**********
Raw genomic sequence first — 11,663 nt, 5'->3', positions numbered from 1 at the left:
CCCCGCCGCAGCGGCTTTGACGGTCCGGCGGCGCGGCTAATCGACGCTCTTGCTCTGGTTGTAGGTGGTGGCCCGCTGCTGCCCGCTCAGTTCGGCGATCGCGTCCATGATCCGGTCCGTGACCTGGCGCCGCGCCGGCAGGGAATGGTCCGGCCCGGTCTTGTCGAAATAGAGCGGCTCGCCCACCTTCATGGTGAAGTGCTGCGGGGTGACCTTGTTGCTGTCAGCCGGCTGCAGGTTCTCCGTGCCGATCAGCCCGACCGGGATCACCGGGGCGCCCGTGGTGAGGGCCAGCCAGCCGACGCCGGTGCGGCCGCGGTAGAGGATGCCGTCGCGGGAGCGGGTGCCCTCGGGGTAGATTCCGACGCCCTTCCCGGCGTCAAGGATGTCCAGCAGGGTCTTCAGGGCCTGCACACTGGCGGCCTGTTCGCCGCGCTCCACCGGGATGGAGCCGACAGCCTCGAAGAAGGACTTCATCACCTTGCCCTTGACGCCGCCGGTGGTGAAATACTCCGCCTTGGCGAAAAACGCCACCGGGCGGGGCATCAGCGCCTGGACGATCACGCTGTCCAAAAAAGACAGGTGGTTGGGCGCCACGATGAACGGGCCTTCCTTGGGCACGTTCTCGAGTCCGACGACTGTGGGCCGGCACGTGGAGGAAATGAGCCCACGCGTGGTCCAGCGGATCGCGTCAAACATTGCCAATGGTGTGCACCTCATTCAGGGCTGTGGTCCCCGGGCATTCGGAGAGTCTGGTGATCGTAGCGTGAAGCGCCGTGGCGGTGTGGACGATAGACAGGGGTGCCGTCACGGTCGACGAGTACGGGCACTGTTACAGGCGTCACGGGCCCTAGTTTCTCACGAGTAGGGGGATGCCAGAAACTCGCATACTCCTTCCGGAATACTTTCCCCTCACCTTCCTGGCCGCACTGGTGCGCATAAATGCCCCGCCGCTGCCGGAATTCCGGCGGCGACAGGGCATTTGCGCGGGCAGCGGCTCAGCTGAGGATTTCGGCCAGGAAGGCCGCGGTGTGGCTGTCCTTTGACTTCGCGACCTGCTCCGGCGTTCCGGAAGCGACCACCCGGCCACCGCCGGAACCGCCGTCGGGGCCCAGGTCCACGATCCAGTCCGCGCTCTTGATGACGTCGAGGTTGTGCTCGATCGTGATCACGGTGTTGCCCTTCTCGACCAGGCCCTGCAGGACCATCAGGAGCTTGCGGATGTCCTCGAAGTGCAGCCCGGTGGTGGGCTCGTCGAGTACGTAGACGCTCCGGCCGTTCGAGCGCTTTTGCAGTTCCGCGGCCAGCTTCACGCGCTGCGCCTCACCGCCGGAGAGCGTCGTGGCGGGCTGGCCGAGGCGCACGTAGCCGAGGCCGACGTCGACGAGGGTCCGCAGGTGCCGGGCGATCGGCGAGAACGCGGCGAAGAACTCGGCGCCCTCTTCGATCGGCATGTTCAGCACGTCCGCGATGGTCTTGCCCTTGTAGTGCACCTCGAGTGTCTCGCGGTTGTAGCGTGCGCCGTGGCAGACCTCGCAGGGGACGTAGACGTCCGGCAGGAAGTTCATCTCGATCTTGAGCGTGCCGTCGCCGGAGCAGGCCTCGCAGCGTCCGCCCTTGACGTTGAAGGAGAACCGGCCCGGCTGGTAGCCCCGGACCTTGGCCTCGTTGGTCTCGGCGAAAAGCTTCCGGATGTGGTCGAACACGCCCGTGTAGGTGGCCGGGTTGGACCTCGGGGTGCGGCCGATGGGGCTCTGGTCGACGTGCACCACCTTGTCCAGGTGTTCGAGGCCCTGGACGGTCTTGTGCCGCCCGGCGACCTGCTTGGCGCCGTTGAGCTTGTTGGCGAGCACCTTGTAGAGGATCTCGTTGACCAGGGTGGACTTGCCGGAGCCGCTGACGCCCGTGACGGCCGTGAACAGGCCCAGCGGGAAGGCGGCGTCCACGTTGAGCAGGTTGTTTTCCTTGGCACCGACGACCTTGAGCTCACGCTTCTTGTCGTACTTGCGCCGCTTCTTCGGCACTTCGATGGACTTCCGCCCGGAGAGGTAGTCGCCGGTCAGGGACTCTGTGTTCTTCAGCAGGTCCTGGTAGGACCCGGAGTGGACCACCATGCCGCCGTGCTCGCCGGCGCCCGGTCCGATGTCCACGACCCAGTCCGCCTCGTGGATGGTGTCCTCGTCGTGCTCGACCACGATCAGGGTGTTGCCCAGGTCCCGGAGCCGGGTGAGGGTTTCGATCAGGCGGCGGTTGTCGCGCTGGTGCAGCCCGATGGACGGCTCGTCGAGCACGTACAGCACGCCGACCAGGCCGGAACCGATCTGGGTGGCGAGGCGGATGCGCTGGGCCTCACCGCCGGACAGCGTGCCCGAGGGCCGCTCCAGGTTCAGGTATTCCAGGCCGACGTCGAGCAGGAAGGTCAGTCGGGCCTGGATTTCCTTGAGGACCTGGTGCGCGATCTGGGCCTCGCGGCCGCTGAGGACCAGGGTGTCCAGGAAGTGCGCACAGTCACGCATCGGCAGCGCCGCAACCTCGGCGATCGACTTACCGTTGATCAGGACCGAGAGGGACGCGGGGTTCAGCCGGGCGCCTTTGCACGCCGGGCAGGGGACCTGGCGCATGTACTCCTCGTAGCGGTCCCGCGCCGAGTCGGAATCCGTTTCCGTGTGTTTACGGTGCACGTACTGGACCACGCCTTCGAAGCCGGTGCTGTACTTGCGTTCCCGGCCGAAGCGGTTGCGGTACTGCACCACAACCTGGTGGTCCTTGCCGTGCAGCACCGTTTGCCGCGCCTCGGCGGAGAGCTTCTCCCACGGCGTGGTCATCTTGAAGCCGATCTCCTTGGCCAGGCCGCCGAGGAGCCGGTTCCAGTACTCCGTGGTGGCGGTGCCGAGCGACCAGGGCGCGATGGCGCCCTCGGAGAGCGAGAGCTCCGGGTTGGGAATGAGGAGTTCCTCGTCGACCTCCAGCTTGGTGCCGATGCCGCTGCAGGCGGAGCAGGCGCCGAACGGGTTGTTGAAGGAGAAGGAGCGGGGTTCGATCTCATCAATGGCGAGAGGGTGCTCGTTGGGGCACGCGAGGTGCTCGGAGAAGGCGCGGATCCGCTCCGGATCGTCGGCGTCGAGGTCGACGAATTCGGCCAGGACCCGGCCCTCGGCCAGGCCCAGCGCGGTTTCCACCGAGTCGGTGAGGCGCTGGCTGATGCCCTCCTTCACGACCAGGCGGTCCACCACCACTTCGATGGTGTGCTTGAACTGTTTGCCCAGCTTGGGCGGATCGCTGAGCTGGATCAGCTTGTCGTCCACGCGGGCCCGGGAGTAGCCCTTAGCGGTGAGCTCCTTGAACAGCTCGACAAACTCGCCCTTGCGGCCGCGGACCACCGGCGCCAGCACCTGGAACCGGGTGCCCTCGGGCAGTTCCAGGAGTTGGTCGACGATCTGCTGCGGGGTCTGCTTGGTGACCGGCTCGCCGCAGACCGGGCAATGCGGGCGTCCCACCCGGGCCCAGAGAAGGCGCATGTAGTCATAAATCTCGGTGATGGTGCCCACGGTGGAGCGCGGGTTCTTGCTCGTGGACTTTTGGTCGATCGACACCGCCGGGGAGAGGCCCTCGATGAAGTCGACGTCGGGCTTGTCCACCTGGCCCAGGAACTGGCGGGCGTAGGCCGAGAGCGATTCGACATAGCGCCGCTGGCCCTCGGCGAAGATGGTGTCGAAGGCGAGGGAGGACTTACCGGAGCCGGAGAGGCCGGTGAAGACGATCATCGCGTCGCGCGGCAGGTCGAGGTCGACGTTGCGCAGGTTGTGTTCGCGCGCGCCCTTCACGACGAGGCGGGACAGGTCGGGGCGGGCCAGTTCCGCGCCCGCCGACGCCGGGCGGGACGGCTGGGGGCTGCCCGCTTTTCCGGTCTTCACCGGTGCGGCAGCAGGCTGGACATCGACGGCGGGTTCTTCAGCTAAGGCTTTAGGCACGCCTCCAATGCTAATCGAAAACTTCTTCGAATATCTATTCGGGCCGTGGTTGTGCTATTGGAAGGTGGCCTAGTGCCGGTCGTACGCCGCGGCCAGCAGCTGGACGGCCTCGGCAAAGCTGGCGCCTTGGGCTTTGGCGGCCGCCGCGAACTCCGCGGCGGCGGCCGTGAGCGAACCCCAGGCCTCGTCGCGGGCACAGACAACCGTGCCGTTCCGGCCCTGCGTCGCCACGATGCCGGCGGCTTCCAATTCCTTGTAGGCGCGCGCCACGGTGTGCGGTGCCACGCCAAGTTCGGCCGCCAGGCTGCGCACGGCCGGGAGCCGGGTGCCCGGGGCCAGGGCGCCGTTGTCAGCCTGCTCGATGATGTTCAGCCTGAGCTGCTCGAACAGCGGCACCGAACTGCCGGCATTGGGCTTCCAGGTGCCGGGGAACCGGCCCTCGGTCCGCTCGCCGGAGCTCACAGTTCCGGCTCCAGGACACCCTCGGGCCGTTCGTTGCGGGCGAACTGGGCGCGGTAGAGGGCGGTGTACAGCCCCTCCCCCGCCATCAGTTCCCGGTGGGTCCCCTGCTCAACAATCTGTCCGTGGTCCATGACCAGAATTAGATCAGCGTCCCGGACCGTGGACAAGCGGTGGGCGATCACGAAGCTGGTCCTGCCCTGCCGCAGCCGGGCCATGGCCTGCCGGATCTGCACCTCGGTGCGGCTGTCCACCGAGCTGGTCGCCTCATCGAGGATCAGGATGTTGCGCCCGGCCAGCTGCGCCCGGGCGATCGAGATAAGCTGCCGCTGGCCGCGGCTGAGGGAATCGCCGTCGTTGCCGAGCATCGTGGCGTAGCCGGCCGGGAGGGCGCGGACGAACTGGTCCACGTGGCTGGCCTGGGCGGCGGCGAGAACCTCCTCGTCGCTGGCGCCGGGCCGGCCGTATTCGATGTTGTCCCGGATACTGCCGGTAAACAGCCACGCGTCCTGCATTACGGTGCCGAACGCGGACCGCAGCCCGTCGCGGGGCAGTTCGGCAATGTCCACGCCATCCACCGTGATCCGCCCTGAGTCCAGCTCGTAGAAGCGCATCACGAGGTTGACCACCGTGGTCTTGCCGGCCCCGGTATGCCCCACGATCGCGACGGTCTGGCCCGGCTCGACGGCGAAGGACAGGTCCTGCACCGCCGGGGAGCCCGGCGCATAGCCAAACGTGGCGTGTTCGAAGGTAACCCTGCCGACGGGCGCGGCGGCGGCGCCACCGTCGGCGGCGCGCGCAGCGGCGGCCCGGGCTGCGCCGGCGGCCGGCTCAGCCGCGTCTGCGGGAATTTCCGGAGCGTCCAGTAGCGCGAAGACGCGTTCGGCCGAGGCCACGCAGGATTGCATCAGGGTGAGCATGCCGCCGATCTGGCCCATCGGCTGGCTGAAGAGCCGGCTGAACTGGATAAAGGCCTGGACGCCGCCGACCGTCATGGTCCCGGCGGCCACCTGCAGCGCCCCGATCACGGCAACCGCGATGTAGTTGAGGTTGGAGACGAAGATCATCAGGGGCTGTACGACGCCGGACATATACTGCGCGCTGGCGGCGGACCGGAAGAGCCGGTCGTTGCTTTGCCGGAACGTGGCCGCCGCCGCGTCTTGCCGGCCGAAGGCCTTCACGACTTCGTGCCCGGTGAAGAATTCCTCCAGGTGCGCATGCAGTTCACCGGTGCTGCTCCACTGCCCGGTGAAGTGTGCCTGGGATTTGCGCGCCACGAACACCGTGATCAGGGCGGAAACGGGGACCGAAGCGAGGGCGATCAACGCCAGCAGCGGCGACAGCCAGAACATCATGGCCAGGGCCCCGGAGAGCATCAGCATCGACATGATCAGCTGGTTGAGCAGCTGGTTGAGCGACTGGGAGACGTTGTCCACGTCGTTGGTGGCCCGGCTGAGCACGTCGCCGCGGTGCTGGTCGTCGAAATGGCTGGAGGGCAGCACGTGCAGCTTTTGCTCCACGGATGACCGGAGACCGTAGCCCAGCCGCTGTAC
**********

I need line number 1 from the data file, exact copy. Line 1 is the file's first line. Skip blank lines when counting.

Raw genomic sequence first — 11,663 nt, 5'->3', positions numbered from 1 at the left: